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Return Flows of Green River

As has been shown above, the water rights of Wyoming describe something over 900,000 acres as irrigated or susceptible of being irrigated. Hay and grain are the principal crops in Wyoming and the irrigation period comes early and is unusually short, beginning about May 1st and practically ending August 1st, when harvesting begins. The gross duty of water is given in the co-operative report as varying from one to two acre feet for each acre irrigated. Assuming 1.5 acre feet of water per acre of land as the average, there would be a total diversion of 1,350,000 acre feet during the irrigation period. Only a portion of this water would be lost to users below. Much of the irrigated land in Wyoming lies in narrow strips bordering the streams. Often slopes are steep and the land is underlaid with porous subsoil resulting in a quick return to the streams of a large portion of the water used. Probably not less than one-half of the water now diverted so returns. This board believes it a safe assumption, well fortified by known results elsewhere, that when 900,000 acres are watered at least one-third of the water diverted, or over 400,000 acre feet, will return to the stream and be available for use on the lower river.

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Conclusions Immediate future development must primarily be the reclamation and settlement of the choice selection of bench lands. Viewed in the light of present economic and industrial conditions in the district considered, those are the lands whose reclamation appears most feasible from a commercial standpoint

Ultimate future development cannot be more than mere conjecture at this time. Progress will march hand in hand with development. Successful rural settlement will bring new social standards, and in industrial enterprises governed by developed and natural resources will find foothold. Costly imports of feed, so essential to the livestock industry of this district, will be reduced to a minimum. A new standard of prices and costs will inevitably result and bring forth in a new light the possibility and feasibility of future reclamation and development.

The result of every possible development in Wyoming will not be detrimental to the present irrigators below. On the contrary, it will tend to lessen the flood period of the lower Colorado river, and augment the normal flow, when irrigation demands are almost at a maximum.

The use of water along the lower Colorado is combined with a long irrigation period and a low duty of water. In Wyoming its use is confined to a short, early period, with a correspondingly high duty.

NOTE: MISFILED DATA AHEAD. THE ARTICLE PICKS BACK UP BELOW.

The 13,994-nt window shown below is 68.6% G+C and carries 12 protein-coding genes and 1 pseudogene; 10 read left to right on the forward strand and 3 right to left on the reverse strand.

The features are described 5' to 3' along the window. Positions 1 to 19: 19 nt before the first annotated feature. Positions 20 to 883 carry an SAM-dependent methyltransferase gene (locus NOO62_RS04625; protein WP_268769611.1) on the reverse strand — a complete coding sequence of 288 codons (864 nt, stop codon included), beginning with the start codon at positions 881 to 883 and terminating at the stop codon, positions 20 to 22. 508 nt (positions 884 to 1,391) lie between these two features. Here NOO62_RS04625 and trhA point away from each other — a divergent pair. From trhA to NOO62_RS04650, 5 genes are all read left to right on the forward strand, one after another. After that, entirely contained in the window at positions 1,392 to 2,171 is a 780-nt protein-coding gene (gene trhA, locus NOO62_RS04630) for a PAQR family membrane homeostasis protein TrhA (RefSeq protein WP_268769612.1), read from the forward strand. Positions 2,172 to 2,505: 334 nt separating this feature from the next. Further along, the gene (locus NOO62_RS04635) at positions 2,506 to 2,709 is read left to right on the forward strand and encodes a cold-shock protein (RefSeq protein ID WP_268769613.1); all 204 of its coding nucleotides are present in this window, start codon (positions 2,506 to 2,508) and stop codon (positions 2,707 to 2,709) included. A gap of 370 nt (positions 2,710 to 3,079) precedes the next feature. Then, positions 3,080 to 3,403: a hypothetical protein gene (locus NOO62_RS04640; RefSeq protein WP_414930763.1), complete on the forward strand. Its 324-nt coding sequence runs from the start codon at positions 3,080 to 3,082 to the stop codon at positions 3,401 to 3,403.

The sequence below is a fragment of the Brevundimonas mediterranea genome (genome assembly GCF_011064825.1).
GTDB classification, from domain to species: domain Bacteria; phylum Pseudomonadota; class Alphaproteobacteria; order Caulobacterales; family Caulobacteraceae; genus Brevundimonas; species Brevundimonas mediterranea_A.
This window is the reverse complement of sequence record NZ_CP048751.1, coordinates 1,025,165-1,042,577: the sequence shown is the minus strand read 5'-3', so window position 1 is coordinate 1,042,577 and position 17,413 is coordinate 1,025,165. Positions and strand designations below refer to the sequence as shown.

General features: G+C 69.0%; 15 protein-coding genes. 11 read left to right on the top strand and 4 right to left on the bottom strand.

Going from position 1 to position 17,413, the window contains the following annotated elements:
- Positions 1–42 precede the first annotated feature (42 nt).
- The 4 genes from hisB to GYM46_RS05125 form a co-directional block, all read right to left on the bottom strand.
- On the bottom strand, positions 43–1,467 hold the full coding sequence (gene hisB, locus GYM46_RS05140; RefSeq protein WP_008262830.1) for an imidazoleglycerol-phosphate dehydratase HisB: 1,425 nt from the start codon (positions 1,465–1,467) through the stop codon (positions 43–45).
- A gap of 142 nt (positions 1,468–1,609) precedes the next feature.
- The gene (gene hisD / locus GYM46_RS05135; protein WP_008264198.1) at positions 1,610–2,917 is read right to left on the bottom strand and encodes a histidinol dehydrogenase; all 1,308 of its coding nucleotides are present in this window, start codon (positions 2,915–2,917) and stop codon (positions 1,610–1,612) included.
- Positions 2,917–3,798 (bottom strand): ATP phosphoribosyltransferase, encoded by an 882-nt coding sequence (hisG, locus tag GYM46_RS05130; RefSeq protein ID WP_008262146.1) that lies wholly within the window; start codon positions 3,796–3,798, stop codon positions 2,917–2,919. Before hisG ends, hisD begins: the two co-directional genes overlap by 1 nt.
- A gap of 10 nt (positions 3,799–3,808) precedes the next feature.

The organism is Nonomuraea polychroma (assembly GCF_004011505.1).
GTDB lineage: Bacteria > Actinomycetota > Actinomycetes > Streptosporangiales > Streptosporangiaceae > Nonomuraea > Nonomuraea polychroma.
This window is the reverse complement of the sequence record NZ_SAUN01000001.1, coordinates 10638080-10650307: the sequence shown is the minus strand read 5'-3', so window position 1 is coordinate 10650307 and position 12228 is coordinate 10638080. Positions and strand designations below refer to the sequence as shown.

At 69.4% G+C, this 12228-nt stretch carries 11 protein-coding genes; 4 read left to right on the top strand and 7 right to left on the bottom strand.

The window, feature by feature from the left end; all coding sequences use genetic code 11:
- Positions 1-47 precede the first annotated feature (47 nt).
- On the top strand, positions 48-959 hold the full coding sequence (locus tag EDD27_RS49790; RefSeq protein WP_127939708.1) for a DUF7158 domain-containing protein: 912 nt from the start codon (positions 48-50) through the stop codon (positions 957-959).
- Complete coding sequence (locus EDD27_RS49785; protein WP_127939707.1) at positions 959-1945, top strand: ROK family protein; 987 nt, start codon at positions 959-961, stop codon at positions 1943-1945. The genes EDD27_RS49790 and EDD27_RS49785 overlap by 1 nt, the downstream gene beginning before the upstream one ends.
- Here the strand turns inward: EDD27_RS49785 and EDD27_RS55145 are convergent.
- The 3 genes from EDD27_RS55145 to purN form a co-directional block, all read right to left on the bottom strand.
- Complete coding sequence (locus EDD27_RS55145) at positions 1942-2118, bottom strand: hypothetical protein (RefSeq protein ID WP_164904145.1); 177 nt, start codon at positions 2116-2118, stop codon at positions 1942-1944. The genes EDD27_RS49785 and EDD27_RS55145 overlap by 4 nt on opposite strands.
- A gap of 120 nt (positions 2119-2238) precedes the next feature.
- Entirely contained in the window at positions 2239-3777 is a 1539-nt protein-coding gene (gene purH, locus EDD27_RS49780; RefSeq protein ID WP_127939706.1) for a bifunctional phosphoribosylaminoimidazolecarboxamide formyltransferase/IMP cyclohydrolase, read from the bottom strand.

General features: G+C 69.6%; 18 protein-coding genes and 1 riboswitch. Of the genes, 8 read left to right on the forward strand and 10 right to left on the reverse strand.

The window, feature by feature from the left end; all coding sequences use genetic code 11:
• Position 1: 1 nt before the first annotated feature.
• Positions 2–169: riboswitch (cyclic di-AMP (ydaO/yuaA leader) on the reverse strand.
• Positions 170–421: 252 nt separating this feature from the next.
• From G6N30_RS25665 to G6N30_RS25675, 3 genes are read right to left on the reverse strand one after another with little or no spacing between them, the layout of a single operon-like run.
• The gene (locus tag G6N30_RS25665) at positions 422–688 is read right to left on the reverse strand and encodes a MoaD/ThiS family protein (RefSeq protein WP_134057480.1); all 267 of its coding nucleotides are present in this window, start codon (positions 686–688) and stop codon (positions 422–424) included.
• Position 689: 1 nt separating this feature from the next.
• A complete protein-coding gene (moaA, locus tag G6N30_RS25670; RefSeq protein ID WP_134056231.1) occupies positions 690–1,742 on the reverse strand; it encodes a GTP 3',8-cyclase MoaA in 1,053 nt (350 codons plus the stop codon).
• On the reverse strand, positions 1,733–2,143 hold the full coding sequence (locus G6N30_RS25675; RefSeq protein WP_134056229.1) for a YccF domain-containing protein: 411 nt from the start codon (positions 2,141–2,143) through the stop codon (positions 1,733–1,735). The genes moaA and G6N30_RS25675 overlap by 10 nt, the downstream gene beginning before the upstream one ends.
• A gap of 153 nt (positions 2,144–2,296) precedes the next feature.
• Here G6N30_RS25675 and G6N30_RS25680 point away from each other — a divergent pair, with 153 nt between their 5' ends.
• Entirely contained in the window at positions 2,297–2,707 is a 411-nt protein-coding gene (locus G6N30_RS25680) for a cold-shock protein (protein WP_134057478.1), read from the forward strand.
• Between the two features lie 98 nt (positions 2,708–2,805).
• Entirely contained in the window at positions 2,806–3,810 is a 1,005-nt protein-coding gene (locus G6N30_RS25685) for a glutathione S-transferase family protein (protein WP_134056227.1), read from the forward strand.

In comparing the relative value of water, its influence on the surrounding land must be considered. Along the lower Colorado the value is generally confined to the land actually irrigated. In Wyoming, on the other hand, the irrigated land has direct influence on, and greatly enhances the value of, the adjacent arid grazing land. The average value of an acre foot of water in the Green river basin of Wyoming is at least as great as anywhere along the Colorado river system.

Unaided settlement on irrigated bench lands in this region has been a practical failure despite low construction costs and favorable physical conditions generally surrounding projects. Better results in the future, under existing methods, cannot be expected.

There are important reasons for carrying out this development as a public enterprise.

Recommendations · We recommend:

First: That this development be undertaken by federal and state authorities in co-operation. To accomplish this, we further urge the passage of appropriate legislation, both by, Congress and state.

Second: That the Federal Government construct and operate the irrigation systems under the provisions of the United States Reclamation Act.

Third: That the state direct the sub-division, sale and settlement of the land, inaugurating a system of financial aid and practical advice to the settlers, including loans for essential farm improvement at low rates of interest with long-time amortized repayments.

Fourth: That the whole development be planned in advance so as to insure everything required for complete and harmonious community life; including the provision of homes for farm laborers, farm units of varying sizes, and plans for towns, roads and schools.

Fifth: That, to the irrigable area of each project, there be joined a continuous area of public grazing land in the ratio of about ten acres of grazing land to one acre of irrigated land. That settlers be given the use of this grazing land on conditions fixed by the federal or state authorities.

Sixth: That the first development undertaken be a unit of approximately fifty thousand acres, to be selected from the best areas of bench lands, after careful and detailed examination.

Respectfully submitted,


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